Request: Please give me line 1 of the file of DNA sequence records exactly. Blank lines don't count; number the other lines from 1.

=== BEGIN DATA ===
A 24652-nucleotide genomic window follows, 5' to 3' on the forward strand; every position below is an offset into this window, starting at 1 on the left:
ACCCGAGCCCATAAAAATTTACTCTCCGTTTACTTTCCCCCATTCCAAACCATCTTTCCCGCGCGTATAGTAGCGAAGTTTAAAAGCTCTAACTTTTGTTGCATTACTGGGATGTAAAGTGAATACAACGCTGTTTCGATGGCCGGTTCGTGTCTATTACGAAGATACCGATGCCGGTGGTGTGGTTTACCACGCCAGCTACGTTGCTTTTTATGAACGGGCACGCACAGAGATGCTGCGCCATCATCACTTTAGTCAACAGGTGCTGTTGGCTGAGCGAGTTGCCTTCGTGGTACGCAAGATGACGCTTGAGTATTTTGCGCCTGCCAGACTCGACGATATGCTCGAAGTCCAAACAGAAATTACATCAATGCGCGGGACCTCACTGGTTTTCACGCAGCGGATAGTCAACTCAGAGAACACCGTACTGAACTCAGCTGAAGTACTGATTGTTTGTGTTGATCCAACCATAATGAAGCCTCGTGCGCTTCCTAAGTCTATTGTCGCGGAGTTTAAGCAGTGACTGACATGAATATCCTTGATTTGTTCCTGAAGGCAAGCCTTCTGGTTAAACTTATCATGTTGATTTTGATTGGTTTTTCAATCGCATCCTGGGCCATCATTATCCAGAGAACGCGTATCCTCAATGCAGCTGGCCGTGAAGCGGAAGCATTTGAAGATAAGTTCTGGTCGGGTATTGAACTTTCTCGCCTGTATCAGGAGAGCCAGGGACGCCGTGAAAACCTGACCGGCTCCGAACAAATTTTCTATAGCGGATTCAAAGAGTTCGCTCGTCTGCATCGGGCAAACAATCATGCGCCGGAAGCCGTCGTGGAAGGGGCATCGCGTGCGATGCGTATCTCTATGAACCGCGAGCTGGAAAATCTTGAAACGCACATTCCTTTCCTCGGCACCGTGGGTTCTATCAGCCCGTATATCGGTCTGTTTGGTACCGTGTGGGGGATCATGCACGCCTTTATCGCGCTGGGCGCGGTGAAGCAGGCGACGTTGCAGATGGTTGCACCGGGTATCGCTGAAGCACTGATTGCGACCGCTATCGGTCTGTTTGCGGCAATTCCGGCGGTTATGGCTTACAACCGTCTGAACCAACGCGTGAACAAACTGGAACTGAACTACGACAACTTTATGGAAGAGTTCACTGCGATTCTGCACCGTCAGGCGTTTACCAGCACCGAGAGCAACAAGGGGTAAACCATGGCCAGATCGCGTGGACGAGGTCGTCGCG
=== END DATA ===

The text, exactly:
A 24652-nucleotide genomic window follows, 5' to 3' on the forward strand; every position below is an offset into this window, starting at 1 on the left: